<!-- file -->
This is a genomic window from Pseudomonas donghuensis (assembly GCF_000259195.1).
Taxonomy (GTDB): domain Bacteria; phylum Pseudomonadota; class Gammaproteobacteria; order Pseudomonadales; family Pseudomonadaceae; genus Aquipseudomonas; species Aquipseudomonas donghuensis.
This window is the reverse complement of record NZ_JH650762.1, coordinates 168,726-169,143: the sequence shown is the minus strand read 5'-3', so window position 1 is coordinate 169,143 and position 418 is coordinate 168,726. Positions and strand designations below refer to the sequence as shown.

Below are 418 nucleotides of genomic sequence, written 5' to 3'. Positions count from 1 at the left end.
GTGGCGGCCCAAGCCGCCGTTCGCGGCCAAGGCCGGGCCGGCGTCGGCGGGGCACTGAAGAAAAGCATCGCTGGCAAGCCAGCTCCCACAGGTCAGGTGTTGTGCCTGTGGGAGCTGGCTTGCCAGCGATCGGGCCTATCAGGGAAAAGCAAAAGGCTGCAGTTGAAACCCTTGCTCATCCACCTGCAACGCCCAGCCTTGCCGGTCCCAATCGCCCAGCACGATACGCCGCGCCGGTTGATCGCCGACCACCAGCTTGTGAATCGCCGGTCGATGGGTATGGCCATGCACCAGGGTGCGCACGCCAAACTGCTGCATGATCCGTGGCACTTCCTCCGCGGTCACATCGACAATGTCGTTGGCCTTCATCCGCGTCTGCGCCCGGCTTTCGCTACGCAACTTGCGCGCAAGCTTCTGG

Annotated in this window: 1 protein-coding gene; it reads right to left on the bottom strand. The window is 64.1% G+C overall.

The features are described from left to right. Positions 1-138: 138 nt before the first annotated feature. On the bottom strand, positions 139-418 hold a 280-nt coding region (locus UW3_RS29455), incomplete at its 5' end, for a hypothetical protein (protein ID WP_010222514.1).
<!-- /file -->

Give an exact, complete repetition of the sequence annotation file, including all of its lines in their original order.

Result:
This is a genomic window from Pseudomonas donghuensis (assembly GCF_000259195.1).
Taxonomy (GTDB): domain Bacteria; phylum Pseudomonadota; class Gammaproteobacteria; order Pseudomonadales; family Pseudomonadaceae; genus Aquipseudomonas; species Aquipseudomonas donghuensis.
This window is the reverse complement of record NZ_JH650762.1, coordinates 168,726-169,143: the sequence shown is the minus strand read 5'-3', so window position 1 is coordinate 169,143 and position 418 is coordinate 168,726. Positions and strand designations below refer to the sequence as shown.

Below are 418 nucleotides of genomic sequence, written 5' to 3'. Positions count from 1 at the left end.
GTGGCGGCCCAAGCCGCCGTTCGCGGCCAAGGCCGGGCCGGCGTCGGCGGGGCACTGAAGAAAAGCATCGCTGGCAAGCCAGCTCCCACAGGTCAGGTGTTGTGCCTGTGGGAGCTGGCTTGCCAGCGATCGGGCCTATCAGGGAAAAGCAAAAGGCTGCAGTTGAAACCCTTGCTCATCCACCTGCAACGCCCAGCCTTGCCGGTCCCAATCGCCCAGCACGATACGCCGCGCCGGTTGATCGCCGACCACCAGCTTGTGAATCGCCGGTCGATGGGTATGGCCATGCACCAGGGTGCGCACGCCAAACTGCTGCATGATCCGTGGCACTTCCTCCGCGGTCACATCGACAATGTCGTTGGCCTTCATCCGCGTCTGCGCCCGGCTTTCGCTACGCAACTTGCGCGCAAGCTTCTGG

Annotated in this window: 1 protein-coding gene; it reads right to left on the bottom strand. The window is 64.1% G+C overall.

The features are described from left to right. Positions 1-138: 138 nt before the first annotated feature. On the bottom strand, positions 139-418 hold a 280-nt coding region (locus UW3_RS29455), incomplete at its 5' end, for a hypothetical protein (protein ID WP_010222514.1).